This case study makes use of the following, which are described in more detail in the linked resources:
This case study was done as a stand alone exercise by Owen Stephens with input from David Kay.
1. The Problem
The problem statement for this case study is taken in its entirety from the Knowledge Base Plus Business Solution Documentation.
A major issue for electronic and subscribed resources is that the offerings of resources are complex and fragmented, in terms of both processes and data elements (e.g. price, licensing, post-cancellation access).
Collecting and managing the relevant data is costly. Whilst many aspects of the information are common across the whole UK HEI community, currently this information is collected many times over and updates or corrections to the data discovered by one institution cannot be easily shared across the community.
The complex nature of the offerings leads to a number of issues that result in both direct and indirect costs to the subscribing institutions. Key issues include:
- Decision making (such as which resources to cancel or renew) is hampered by the lack of data, and because relevant data is recorded across multiple systems (e.g. quantitative and qualitative measures of the value of a resource to the institution).
- Errors in data can result in institutions losing access to resources, directly impacting on researchers, teachers and students
- Changes to data are often known at a point distant in time from the required action (e.g. a cancellation decision may be made several months before the cancellation is enacted and relevant systems updated). This increases the risk of error.
- Financial transactions related to offerings can be complex. This can be due to local budget governance, the need to record financial transactions in multiple systems, or simply due to the nature of the materials being purchased.
a) Data driven systems
Libraries are increasingly reliant on a number of systems that are driven by an underlying ‘knowledge base’ which attempts to describe a wider world of electronic resources, enabling the library to mark those that are relevant to the local institution.
‘Link resolvers’ were probably the first systems to work this way, but latterly ERM and Discovery solutions are also highly dependent on such knowledge bases. Typically these knowledge bases do not attempt high standards of bibliographic description, but are more concerned with identifying a resource and describing how it is accessed.
Currently most knowledge bases in use in the UK HE sector are purchased as part of a suite of vendor products (Link resolver, ERM, Discovery solution) and the community around each knowledge base is defined by the customer group.
While in general the vendor knowledge bases are of reasonable quality, they are often seen as lagging behind the real world and as not doing a good job at describing the view of the e-resource world from a typical UK HE institution perspective. KB+ is a shared service for the UK HE sector, with the aim of building a community driven knowledge base, not tied to any particular vendor, but sharing information equally with all vendors and other interested parties.
KB+ has always been envisaged as a highly ‘data driven’ system, attempting to ensure that data can be created once, shared with many, and corrected easily with a single correction automatically being shared with all relevant institutions immediately.
b) High dependencies, lack of standards
Knowledge bases operate in the space between Link Resolvers, ERMs and Discovery solutions. In some cases it is impossible to use one of these products and not also adopt the linked Knowledge base. All three classes of product mentioned are absolutely dependent in their function on an underlying knowledge base.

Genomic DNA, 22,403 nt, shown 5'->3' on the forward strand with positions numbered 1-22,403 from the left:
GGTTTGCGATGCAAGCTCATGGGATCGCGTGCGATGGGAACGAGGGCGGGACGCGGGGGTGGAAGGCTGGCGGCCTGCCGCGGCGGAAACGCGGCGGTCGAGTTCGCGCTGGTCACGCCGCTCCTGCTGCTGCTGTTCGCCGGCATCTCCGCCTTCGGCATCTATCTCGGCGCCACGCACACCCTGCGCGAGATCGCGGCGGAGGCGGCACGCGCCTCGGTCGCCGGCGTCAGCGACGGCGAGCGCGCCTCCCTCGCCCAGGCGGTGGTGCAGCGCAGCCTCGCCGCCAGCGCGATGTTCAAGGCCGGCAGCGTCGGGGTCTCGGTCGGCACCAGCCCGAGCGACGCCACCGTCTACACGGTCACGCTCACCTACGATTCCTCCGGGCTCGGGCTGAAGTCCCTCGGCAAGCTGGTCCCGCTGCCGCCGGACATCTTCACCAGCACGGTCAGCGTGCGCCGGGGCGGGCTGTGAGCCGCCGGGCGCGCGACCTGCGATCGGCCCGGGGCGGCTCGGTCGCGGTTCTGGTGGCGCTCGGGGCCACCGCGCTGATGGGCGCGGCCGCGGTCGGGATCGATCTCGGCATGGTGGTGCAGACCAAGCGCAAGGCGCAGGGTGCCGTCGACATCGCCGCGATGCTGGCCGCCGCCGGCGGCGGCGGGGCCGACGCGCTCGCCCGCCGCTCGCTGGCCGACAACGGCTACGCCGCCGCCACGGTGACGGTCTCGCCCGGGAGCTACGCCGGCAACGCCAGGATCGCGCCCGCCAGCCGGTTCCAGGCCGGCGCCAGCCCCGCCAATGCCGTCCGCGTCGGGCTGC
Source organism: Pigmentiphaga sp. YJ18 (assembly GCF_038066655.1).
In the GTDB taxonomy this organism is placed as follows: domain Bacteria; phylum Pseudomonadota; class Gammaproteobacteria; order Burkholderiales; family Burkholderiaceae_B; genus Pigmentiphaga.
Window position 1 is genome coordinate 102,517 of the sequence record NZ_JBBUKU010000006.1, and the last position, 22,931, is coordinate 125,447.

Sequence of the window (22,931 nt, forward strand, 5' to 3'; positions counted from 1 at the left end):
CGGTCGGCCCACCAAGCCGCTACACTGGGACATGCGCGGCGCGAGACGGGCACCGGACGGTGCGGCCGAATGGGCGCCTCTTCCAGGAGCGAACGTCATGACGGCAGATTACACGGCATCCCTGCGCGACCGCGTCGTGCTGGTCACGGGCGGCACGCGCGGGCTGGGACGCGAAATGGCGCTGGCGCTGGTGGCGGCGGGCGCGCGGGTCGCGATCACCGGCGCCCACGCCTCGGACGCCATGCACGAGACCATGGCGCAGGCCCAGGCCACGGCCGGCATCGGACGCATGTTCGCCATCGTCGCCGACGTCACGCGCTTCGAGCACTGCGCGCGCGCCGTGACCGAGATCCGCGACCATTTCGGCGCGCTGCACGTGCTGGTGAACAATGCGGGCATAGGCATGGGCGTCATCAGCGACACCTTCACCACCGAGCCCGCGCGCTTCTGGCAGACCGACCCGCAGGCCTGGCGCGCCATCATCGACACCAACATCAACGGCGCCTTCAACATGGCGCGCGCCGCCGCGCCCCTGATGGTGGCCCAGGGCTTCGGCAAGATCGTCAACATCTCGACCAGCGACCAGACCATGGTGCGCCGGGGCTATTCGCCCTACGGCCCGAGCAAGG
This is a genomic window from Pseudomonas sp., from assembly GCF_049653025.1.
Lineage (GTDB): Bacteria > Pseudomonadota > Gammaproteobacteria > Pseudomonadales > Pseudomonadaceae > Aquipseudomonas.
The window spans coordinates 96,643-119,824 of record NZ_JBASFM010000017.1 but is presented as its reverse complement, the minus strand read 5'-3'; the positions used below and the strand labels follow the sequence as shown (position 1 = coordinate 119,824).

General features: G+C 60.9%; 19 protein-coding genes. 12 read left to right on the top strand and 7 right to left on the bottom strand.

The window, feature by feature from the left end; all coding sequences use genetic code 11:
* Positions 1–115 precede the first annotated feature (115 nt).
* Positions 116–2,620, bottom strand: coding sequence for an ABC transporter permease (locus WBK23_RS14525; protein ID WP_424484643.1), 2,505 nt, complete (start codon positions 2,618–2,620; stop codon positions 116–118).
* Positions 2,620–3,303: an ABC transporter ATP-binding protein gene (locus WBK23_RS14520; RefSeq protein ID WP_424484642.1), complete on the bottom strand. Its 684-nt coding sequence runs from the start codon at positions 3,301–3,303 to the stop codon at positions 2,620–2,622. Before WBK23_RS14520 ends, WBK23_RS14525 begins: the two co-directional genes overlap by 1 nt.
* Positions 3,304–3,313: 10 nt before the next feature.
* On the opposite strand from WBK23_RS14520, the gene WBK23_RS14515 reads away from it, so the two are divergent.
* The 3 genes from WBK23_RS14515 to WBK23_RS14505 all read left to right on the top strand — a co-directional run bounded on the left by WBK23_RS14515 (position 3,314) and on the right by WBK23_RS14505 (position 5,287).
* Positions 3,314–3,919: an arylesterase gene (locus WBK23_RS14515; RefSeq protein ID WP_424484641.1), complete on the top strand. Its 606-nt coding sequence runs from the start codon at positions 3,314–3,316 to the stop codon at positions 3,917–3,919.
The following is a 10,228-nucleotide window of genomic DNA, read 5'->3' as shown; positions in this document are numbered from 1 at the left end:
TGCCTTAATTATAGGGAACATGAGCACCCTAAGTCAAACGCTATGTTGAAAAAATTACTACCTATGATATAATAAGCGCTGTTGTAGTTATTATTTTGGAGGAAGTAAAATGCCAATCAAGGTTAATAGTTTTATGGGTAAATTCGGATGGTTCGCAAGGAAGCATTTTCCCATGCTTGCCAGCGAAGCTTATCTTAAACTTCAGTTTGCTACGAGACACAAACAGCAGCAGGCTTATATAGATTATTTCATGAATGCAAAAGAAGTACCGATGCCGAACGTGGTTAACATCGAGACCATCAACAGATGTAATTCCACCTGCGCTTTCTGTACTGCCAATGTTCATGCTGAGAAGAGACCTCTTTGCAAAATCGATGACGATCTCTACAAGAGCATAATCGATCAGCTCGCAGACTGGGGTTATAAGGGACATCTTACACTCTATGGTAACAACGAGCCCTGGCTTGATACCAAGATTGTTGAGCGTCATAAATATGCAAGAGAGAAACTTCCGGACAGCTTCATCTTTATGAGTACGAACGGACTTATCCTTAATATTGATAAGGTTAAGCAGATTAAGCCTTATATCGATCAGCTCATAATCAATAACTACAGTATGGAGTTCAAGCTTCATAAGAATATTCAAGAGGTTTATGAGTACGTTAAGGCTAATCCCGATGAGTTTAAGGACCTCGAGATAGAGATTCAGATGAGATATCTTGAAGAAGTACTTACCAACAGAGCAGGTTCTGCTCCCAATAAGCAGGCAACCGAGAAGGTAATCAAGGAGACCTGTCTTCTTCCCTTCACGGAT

However despite the high dependencies, there is a lack of standards for integration between these systems and the supporting knowledge bases. The most well adopted ‘standard’ in the knowlege base area (KBART) is actually a set of guidelines rather than a formalised standard, and is designed only for very basic data exchange between publishers and knowledge bases in use in libraries.
This situation of high dependencies and lack of standards can create a closed ecosystem where an institution is left with no practical alternative than to take the knowledge base and all related systems from a single vendor
KB+ offers a potential solution to this by offering an independent set of data which can be fed into any existing knowledge base without any additional dependencies, and so reduce the cost of moving between knowledge base dependent systems (link resolvers, ERMs, Discovery solutions).
c) Existing community work
KB+ is designed with community collaboration in mind. The service accepts as a premise that any centrally managed knowledge base will always be inaccurate to some degree, and that the best information about the availability of resources is held by institutions. KB+ is designed as a shared service where the community can easily contribute to the ongoing accuracy of the knowledge base, and where single corrections can be immediately shared with all institutions.
d) Financial information
KB+ has not intially attempted to manage financial information. However there is a growing demand from the initial user community for some financial information to be stored alongside data on subscriptions and licences.
3. Methods Used
a) Function Palette
b) Business Owner Map
c) Business Benefits Ranking
d) Dependencies Matrix
Scores in this matrix were allocated 0-3, where ‘3’ indicates a high degree of dependency, and ‘0’ indicates no dependency.
The scores of ‘3’ indicating high dependence of the Discovery Layer, Link Resolver and Vendor KB on KB+ are based on an assumption that KB+ is able to supply relevant data for an institution which can be used to inform other systems in use and is also feeding data to vendor KBs.
e) Shared Services Spectrum